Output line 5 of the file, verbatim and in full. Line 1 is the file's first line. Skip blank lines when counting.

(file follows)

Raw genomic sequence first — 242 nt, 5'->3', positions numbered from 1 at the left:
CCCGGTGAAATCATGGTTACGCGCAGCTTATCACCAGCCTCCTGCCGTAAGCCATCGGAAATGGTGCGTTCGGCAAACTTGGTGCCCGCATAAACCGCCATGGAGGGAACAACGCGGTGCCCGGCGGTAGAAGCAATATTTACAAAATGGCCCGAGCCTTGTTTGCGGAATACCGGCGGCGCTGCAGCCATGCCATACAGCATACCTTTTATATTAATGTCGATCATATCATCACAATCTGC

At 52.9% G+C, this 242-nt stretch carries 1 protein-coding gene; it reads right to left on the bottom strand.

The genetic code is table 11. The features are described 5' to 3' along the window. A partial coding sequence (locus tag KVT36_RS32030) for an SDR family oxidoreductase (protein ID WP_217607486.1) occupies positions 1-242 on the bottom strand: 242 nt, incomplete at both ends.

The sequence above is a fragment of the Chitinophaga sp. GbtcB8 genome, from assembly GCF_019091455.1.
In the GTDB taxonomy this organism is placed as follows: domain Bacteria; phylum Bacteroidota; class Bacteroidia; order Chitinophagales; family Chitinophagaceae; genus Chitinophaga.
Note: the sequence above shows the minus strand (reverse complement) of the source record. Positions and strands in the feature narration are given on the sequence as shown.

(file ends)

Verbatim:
The sequence above is a fragment of the Chitinophaga sp. GbtcB8 genome, from assembly GCF_019091455.1.